Return to the Full Article View You can republish this story for free. Click the "Copy HTML" button below. Questions? Get more details.

Brown Takes the Oath of Office, Again

In a way, you could say there were three former governors of California on hand for yesterday’s inauguration ceremony: Arnold Schwarzenegger, Gray Davis and… Jerry Brown.

It was the third time Brown has taken the oath to be the state’s governor. He mentioned that he was happy to be following in his father’s footsteps as governor “and, 36 years after my first inauguration as governor, even follow in my own,” he said.

At the end of his brief 17-minute speech, Brown summed it up this way: “Like our song says,” he said, “California, here I come, right back where I started from!”

Attendees included Dianne Feinstein, Nancy Pelosi, Willie Brown and Gavin Newsom.

There was a light moment during his swearing-in ceremony when Chief Justice Tani Cantil-Sakauye paused for a moment at the phrase, “without any mental reservations.”

Brown used the pause to repeat the phrase back to her: “Really,” he said, smiling, “no mental reservations.”

Any reservations, of course, would be due to the looming budget morass in California, and that quickly will be the first order of business in Sacramento, according to Senate majority leader Darrell Steinberg.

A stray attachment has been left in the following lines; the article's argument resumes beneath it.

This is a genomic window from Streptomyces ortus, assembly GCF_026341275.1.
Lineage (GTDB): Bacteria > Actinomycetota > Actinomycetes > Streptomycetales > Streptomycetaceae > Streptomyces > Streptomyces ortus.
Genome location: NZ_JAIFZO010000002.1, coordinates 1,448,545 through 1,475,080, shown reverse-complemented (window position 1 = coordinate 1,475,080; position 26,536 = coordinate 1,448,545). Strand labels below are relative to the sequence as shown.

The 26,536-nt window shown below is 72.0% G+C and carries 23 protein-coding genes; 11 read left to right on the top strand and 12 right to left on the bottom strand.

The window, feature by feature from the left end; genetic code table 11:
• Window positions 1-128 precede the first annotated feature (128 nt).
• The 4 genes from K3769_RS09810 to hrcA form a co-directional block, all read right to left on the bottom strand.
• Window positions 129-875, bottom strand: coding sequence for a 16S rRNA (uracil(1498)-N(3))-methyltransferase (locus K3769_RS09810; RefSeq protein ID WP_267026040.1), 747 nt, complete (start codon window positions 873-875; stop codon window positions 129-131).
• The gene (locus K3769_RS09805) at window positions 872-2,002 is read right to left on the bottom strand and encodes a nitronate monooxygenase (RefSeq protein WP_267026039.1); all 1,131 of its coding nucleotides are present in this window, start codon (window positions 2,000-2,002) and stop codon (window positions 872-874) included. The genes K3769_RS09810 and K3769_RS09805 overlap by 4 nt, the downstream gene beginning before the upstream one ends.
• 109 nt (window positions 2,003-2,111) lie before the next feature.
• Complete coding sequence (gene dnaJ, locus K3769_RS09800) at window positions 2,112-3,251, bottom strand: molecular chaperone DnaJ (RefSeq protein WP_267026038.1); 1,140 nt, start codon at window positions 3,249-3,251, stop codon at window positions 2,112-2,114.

Brown is expected to release his budget proposal “early next week,” Steinberg said. And that’s when the Legislature will kick into high gear, he said.

A few hours after the swearing-in ceremony yesterday, the Assembly and Senate convened for the first time this year.

Both the Assembly and Senate sessions lasted just a few minutes, with no business conducted, except for the Assembly’s technical acceptance of AB 1 by John Perez (D-Los Angeles), which would restore $233 million of vetoed CalWORKs funding. The Assembly agreed to take up the bill on Thursday.

That legislative move took less than a minute. In fact, the time spent on adjournment in both houses took a lot longer than the actual sessions, as half a dozen legislators stood up to honor Californians who have recently died by adjourning the sessions in memory of them, including former state Senate member Jenny Oropeza of Long Beach.

Some elements may be removed from this article due to republishing restrictions. If you have questions about available photos or other content, please contact